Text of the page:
Japanese Stocks Decline After Industrial Output Retreats

Japanese stocks fell after a report showed the nation’s industrial production unexpectedly declined in February and as the strengthening yen damped the outlook for exporters’ earnings.

Fanuc Corp., Japan’s biggest industrial robot maker, slumped 2.9 percent. Panasonic Corp., a consumer electronics company that gets almost half of its revenue overseas, sank 1.6 percent. Inpex Corp., Japan’s No. 1 energy explorer by market value, dropped 0.7 percent after oil prices had their biggest decline of the year yesterday. Daiichi Sankyo Co. fell 2.1 percent after Citigroup Inc. cut the drugmaker’s rating on the impact of expiring patents.

“Industrial production dropping when people expected an increase is a huge negative for Japanese stocks, weighing down the market as a whole,” said Ayako Sera, a market strategist at Sumitomo Trust & Banking Co., which manages the equivalent of $302 billion. “The Nikkei is holding above 10,000, acting as a support level.”

The Nikkei 225 Stock Average slid 0.3 percent to 10,083.56 at the close in Tokyo, paring its monthly advance to 3.7 percent. The gauge rose 19 percent in the three months ended today, its biggest quarterly advance since June 2009, as the yen weakened and the U.S. showed signs of economic recovery. The broader Topix Index slid 0.4 percent to 854.35, rising 0.2 percent for the week. Trading volume today was 19 percent below its 30-day average.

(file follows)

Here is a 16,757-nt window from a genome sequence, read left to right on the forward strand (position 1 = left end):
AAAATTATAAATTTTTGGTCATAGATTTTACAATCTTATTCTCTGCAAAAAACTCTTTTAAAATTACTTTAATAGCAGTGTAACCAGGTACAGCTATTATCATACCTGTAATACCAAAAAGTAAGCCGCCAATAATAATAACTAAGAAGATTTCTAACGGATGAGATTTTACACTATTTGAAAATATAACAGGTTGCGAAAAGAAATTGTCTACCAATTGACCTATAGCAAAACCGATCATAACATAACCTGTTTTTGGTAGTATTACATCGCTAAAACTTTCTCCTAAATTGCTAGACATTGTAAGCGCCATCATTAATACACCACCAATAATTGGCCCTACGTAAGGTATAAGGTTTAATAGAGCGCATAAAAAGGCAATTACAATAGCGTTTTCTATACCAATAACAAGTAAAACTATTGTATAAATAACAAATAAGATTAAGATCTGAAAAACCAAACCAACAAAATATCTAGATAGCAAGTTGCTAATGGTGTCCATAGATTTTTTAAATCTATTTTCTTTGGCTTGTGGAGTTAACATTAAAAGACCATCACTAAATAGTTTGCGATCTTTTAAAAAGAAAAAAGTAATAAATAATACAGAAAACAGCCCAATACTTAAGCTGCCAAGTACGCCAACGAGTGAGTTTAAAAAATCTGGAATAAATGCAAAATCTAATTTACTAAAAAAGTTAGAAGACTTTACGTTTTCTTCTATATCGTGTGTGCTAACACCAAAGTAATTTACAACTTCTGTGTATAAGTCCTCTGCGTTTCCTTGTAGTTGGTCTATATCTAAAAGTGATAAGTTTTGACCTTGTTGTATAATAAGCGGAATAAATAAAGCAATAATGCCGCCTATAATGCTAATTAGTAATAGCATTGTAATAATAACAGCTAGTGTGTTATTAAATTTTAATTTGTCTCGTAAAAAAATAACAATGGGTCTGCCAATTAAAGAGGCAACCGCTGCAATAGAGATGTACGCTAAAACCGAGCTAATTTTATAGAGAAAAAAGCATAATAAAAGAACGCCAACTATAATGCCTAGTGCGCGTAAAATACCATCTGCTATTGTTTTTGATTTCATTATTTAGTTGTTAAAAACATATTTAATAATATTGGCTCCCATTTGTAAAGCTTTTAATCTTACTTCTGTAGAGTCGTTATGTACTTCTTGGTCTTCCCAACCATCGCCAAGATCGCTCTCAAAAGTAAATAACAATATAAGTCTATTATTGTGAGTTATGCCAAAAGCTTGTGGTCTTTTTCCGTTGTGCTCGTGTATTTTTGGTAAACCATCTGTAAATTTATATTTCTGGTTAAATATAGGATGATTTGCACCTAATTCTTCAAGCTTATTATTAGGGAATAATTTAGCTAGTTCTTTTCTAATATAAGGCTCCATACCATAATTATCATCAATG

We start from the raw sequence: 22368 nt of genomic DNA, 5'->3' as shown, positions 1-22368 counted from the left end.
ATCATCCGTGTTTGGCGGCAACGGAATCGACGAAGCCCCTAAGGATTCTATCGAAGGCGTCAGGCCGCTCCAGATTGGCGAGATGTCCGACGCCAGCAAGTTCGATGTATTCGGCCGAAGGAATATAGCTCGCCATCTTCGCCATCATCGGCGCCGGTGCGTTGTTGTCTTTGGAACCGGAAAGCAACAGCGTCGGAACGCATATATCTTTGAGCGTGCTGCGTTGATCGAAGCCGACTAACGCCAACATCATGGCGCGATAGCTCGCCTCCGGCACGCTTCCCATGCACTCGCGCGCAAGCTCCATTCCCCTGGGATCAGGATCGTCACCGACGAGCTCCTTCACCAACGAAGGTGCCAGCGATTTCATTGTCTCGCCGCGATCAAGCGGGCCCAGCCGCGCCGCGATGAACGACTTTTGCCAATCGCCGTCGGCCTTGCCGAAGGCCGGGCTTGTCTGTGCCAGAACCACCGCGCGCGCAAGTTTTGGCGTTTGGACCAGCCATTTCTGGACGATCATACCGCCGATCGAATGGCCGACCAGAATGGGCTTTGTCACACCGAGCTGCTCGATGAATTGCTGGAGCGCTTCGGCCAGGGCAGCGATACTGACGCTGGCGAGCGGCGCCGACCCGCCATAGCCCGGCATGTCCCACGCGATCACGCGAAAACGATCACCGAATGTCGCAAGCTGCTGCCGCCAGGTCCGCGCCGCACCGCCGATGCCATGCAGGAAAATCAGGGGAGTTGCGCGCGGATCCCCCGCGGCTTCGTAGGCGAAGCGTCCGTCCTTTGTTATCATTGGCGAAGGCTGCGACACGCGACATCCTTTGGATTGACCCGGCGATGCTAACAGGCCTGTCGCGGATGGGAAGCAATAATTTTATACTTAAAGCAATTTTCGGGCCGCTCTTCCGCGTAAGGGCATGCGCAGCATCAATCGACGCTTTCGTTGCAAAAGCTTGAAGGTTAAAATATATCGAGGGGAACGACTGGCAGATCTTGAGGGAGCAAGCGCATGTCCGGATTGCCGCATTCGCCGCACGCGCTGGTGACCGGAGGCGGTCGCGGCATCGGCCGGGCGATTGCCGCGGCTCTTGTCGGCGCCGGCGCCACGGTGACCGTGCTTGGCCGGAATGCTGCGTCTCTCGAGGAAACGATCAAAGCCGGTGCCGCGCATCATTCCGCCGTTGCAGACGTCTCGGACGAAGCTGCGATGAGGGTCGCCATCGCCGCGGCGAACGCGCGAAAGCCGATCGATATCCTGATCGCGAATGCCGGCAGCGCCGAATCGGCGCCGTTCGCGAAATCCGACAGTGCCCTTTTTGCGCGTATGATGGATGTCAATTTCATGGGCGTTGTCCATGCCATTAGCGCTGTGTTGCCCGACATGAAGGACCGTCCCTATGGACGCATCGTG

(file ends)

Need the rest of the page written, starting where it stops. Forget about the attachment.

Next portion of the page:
Manufacturing Drops

Japan’s factory output slid 1.2 percent in February from the previous month, the Trade Ministry said in Tokyo today, after a 1.9 percent gain in January. The median estimate of economists surveyed by Bloomberg News was for a 1.3 percent increase.

Fanuc dropped 2.9 percent to 14,680 yen, the biggest drag on the Nikkei. It also fell after UBS AG recommended selling the stock, citing the company’s premium compared to its peers, high competition and risk of correction in global manufacturing.

Tokyo Electron Ltd., an industrial electronics products maker, slid 1 percent to 4,735 yen, while Toshiba Corp. retreated 1.9 percent to 364 yen.

Exporters declined after the yen touched 81.83 against the dollar today, strengthening from as low as 83.18 yesterday. A stronger yen reduces overseas income at Japanese companies when repatriated.

Panasonic slumped 1.6 percent to 761 yen. Mazda Motor Corp., a carmaker that gets more than 70 percent of sales overseas, declined 1.4 percent to 145 yen.

Crude Declines

Energy stocks fell after oil for May delivery slumped 2.5 percent yesterday in New York, the biggest drop since December. Inpex slipped 0.7 percent to 559,000 yen. Japan Petroleum Exploration Co. fell 1.4 percent to 3,855 yen.

Daiichi Sankyo slid 2.1 percent to 1,508 yen after Citigroup cut its rating on the stock, saying patents on its major drugs are close to expiring.

Futures on the Standard & Poor’s 500 Index rose 0.3 percent. Declines in Japanese shares were limited ahead of U.S. data today estimated to show growth in consumer confidence and spending. The Thomson Reuters/University of Michigan index of consumer confidence for March is expected to rise to near the highest level in a year, according to a Bloomberg survey of economists. Personal income grew 0.4 percent while consumer spending rose 0.6 percent, economists predicated before the release of the data today.

Shares on the Topix are valued at 1.05 times book value, up from 0.88 in December, according to data compiled by Bloomberg. A number less than one means companies can be bought for less than value of their assets.

The Nikkei 225 Volatility Index fell 1.5 percent to 19.42, indicating traders expect a swing of about 5.6 percent on the benchmark gauge over the next 30 days.

“It’s not a bearish case, but you just don’t have sustainability for the markets to reweight higher like they did three or four months ago,” said Andrew Pease, Sydney-based chief strategist for the Asia-Pacific region at Russell Investment Group, which oversees about $150 billion.

Before it's here, it's on the Bloomberg Terminal. LEARN MORE